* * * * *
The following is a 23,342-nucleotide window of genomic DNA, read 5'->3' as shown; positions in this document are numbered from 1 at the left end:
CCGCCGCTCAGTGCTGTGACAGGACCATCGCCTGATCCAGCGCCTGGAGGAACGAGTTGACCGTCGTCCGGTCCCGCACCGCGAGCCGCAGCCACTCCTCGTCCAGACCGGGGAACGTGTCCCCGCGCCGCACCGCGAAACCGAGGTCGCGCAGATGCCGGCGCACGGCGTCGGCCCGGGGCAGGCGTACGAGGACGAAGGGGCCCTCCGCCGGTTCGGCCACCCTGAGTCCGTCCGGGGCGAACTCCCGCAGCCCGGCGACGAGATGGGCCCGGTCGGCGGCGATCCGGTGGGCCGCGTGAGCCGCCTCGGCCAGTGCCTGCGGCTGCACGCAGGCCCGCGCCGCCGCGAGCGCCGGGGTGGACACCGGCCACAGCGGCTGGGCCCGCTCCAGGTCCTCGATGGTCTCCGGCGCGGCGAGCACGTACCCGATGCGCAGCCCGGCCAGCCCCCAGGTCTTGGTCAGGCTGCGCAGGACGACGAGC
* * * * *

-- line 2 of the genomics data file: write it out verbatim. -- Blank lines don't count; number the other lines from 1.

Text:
CCGCCGCTCAGTGCTGTGACAGGACCATCGCCTGATCCAGCGCCTGGAGGAACGAGTTGACCGTCGTCCGGTCCCGCACCGCGAGCCGCAGCCACTCCTCGTCCAGACCGGGGAACGTGTCCCCGCGCCGCACCGCGAAACCGAGGTCGCGCAGATGCCGGCGCACGGCGTCGGCCCGGGGCAGGCGTACGAGGACGAAGGGGCCCTCCGCCGGTTCGGCCACCCTGAGTCCGTCCGGGGCGAACTCCCGCAGCCCGGCGACGAGATGGGCCCGGTCGGCGGCGATCCGGTGGGCCGCGTGAGCCGCCTCGGCCAGTGCCTGCGGCTGCACGCAGGCCCGCGCCGCCGCGAGCGCCGGGGTGGACACCGGCCACAGCGGCTGGGCCCGCTCCAGGTCCTCGATGGTCTCCGGCGCGGCGAGCACGTACCCGATGCGCAGCCCGGCCAGCCCCCAGGTCTTGGTCAGGCTGCGCAGGACGACGAGC